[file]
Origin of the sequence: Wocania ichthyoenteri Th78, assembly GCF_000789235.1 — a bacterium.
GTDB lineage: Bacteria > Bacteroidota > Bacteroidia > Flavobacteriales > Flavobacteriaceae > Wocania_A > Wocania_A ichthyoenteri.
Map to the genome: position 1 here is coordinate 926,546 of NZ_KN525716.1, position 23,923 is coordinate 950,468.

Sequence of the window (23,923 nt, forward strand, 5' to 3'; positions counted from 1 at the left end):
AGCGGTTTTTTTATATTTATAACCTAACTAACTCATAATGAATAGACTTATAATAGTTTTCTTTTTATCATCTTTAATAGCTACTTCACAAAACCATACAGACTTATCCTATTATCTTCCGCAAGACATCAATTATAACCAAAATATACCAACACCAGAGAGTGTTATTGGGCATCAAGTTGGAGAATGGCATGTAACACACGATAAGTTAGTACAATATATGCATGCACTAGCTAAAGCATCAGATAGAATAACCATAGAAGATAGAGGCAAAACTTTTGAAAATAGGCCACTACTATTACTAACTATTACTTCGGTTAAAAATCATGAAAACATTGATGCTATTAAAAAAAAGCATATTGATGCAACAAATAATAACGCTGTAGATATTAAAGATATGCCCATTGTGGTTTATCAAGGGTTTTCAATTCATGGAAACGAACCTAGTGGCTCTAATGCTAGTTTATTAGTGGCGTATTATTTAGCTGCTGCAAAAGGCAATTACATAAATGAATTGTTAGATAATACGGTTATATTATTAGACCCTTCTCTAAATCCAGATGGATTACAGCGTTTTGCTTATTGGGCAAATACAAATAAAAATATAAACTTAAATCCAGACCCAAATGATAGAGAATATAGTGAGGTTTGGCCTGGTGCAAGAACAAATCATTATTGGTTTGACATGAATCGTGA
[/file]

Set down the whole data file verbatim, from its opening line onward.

Origin of the sequence: Wocania ichthyoenteri Th78, assembly GCF_000789235.1 — a bacterium.
GTDB lineage: Bacteria > Bacteroidota > Bacteroidia > Flavobacteriales > Flavobacteriaceae > Wocania_A > Wocania_A ichthyoenteri.
Map to the genome: position 1 here is coordinate 926,546 of NZ_KN525716.1, position 23,923 is coordinate 950,468.

Sequence of the window (23,923 nt, forward strand, 5' to 3'; positions counted from 1 at the left end):
AGCGGTTTTTTTATATTTATAACCTAACTAACTCATAATGAATAGACTTATAATAGTTTTCTTTTTATCATCTTTAATAGCTACTTCACAAAACCATACAGACTTATCCTATTATCTTCCGCAAGACATCAATTATAACCAAAATATACCAACACCAGAGAGTGTTATTGGGCATCAAGTTGGAGAATGGCATGTAACACACGATAAGTTAGTACAATATATGCATGCACTAGCTAAAGCATCAGATAGAATAACCATAGAAGATAGAGGCAAAACTTTTGAAAATAGGCCACTACTATTACTAACTATTACTTCGGTTAAAAATCATGAAAACATTGATGCTATTAAAAAAAAGCATATTGATGCAACAAATAATAACGCTGTAGATATTAAAGATATGCCCATTGTGGTTTATCAAGGGTTTTCAATTCATGGAAACGAACCTAGTGGCTCTAATGCTAGTTTATTAGTGGCGTATTATTTAGCTGCTGCAAAAGGCAATTACATAAATGAATTGTTAGATAATACGGTTATATTATTAGACCCTTCTCTAAATCCAGATGGATTACAGCGTTTTGCTTATTGGGCAAATACAAATAAAAATATAAACTTAAATCCAGACCCAAATGATAGAGAATATAGTGAGGTTTGGCCTGGTGCAAGAACAAATCATTATTGGTTTGACATGAATCGTGA